Search

Patient Resources

Locations

Clinical Sleep Centers

Roseville
1130 Conroy Lane, Ste 403
Roseville, CA 95661
916-789-0112

Sacramento
2875 50th Street
Sacramento, CA 95817
916-455-1994

Folsom
1641 Creekside Dr., Ste 200
Folsom, CA 95630
916-235-8530

CPAP Supply & Service Centers

Roseville
1130 Conroy Lane, Ste 401
Roseville, CA 95661
916-789-0112

Sacramento
730 Alhambra Blvd, Ste 222
Sacramento, CA 95816
916-512-1976

Treatment Options

TreatmentOptionsPositive Airway Pressure (PAP) Therapy
Positive Airway Pressure (PAP) therapy is the most common, safe and effective form of treatment for OSA.  A PAP device creates pressurized airflow, making it easier for you to breathe during sleep by keeping the upper airway open.  PAP therapy is effective for mild, moderate, severe and very severe cases of OSA.  CPAP users may experience dry mouth, nasal irritation or congestion for 1-2 weeks until they are assimilated to therapy.  

Oral Appliance Therapy
Oral appliances are similar to a retainer, holding the lower jaw forward during sleep, increasing space for airflow in the upper airway.  Oral appliances are only approved to treat mild or moderate cases of OSA.  Side effects of oral appliances include dental pain, TMJ pain and jaw discomfort.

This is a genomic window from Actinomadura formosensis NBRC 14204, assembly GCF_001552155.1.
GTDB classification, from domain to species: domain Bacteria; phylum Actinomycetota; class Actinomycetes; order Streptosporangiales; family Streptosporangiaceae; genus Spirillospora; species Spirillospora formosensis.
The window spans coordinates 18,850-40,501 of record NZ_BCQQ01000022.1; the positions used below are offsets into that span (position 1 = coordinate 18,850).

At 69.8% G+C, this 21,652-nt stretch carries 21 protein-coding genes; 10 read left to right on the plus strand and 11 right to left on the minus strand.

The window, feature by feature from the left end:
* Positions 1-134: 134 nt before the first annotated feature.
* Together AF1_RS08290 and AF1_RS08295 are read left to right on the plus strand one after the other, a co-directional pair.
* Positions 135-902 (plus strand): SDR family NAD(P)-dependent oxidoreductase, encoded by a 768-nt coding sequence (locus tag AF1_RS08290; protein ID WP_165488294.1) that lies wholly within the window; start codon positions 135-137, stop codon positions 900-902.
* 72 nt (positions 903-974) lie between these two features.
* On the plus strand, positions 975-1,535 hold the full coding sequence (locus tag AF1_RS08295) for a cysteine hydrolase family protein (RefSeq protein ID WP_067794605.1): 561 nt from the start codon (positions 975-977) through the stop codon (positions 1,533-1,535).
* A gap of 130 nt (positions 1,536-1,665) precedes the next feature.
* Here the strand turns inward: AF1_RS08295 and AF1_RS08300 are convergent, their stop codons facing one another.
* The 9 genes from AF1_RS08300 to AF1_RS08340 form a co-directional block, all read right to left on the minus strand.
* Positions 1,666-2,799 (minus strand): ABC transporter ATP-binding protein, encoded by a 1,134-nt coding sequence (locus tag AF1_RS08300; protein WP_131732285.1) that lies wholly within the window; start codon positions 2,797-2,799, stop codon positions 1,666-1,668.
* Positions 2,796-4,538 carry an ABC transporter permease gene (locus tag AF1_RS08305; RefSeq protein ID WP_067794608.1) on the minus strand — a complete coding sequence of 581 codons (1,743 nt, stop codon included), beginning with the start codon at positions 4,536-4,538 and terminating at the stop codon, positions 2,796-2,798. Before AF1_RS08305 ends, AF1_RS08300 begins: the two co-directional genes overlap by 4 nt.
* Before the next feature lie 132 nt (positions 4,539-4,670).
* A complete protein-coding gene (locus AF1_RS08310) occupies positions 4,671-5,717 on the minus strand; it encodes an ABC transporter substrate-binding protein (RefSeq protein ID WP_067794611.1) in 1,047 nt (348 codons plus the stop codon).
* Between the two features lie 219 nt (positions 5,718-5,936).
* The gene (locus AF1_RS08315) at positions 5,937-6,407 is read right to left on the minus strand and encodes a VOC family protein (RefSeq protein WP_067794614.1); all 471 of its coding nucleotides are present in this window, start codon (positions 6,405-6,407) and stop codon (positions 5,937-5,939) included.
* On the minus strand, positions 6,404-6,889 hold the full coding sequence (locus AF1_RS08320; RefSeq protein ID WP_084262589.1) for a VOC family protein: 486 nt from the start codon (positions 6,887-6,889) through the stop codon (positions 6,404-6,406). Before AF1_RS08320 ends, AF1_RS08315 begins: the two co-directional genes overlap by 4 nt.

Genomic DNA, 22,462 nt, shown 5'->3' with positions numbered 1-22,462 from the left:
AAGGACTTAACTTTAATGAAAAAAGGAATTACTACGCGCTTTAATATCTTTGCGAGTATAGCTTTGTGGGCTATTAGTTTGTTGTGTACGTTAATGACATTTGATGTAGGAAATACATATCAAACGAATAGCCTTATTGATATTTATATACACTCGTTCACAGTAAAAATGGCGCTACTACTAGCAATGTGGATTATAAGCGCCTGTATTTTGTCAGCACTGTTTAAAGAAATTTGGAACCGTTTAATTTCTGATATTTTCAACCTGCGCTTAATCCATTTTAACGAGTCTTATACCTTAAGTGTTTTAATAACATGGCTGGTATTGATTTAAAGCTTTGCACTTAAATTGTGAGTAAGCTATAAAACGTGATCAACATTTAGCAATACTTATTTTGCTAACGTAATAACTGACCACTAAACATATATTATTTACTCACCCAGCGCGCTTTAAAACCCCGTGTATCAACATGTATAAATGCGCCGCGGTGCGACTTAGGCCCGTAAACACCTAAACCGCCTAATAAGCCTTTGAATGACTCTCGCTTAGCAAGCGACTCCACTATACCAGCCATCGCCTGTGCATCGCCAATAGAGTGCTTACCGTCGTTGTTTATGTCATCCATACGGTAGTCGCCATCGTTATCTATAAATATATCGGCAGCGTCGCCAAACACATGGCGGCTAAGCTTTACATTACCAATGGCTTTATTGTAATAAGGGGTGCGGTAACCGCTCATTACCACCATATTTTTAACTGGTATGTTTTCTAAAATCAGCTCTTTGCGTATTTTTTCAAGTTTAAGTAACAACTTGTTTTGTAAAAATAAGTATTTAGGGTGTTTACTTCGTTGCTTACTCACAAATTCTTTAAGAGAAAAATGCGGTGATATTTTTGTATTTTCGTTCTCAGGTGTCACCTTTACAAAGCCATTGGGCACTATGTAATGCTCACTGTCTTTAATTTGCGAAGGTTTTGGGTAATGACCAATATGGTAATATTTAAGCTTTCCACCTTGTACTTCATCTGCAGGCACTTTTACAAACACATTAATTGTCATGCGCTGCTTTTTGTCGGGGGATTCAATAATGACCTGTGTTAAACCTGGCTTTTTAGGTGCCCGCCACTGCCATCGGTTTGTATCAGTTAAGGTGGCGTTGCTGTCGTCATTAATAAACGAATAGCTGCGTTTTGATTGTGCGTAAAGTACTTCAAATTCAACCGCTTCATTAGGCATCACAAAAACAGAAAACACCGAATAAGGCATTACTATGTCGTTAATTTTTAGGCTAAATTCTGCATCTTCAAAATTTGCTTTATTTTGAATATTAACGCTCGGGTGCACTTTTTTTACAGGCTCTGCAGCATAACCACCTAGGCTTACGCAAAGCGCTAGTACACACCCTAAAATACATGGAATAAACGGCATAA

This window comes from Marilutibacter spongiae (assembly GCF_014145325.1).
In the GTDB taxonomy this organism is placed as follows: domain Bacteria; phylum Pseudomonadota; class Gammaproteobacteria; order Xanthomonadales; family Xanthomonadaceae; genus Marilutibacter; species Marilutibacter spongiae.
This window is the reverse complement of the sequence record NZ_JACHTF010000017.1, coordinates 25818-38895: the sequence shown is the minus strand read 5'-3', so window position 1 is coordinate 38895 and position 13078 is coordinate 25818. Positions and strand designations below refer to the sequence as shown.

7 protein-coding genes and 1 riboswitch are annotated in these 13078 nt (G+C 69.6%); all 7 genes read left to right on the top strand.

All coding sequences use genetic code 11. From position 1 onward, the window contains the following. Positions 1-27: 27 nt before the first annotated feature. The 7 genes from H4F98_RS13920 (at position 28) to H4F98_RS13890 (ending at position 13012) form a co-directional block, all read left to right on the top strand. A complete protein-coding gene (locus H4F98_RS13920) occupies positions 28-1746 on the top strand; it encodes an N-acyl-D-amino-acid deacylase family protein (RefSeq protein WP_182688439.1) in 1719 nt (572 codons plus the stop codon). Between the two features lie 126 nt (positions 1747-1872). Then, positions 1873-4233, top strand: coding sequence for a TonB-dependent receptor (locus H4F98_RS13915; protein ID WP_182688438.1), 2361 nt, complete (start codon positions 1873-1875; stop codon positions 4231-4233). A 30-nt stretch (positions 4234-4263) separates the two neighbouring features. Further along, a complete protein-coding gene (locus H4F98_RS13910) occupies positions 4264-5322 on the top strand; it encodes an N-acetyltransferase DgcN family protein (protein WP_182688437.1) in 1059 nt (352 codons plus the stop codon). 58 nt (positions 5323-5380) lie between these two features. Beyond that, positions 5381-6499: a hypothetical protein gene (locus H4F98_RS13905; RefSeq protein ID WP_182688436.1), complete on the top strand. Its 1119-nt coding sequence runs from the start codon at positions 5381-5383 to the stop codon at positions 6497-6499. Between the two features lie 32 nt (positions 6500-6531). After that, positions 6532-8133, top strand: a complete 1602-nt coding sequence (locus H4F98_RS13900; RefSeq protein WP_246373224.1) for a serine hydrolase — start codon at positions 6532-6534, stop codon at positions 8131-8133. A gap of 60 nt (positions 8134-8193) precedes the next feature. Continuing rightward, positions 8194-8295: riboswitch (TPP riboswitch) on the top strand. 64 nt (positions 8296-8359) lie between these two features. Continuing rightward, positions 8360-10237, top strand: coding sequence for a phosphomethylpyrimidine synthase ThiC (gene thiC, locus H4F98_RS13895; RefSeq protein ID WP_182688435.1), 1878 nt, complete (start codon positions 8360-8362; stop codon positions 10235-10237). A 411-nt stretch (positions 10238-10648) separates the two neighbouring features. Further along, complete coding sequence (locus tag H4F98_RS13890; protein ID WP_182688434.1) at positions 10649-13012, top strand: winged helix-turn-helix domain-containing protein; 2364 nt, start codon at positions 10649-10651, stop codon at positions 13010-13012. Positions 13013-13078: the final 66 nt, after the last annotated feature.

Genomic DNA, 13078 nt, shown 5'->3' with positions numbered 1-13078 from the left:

Surgery
The most common surgical procedure for OSA is uvulopa- latopharyngoplasty (UPPP), or the removal of the uvula and excess tissue around the soft palate, increasing the size of the airway and improving airflow.  A second surgical procedure, genioglossal advancement (GA) may be required, which involves carving the lower jaw and moving it forward to open additional space in the upper airway.  The success rate of surgery is about 50-70%.  Risks of surgery include bleeding, infection and risks associated with general anesthesia.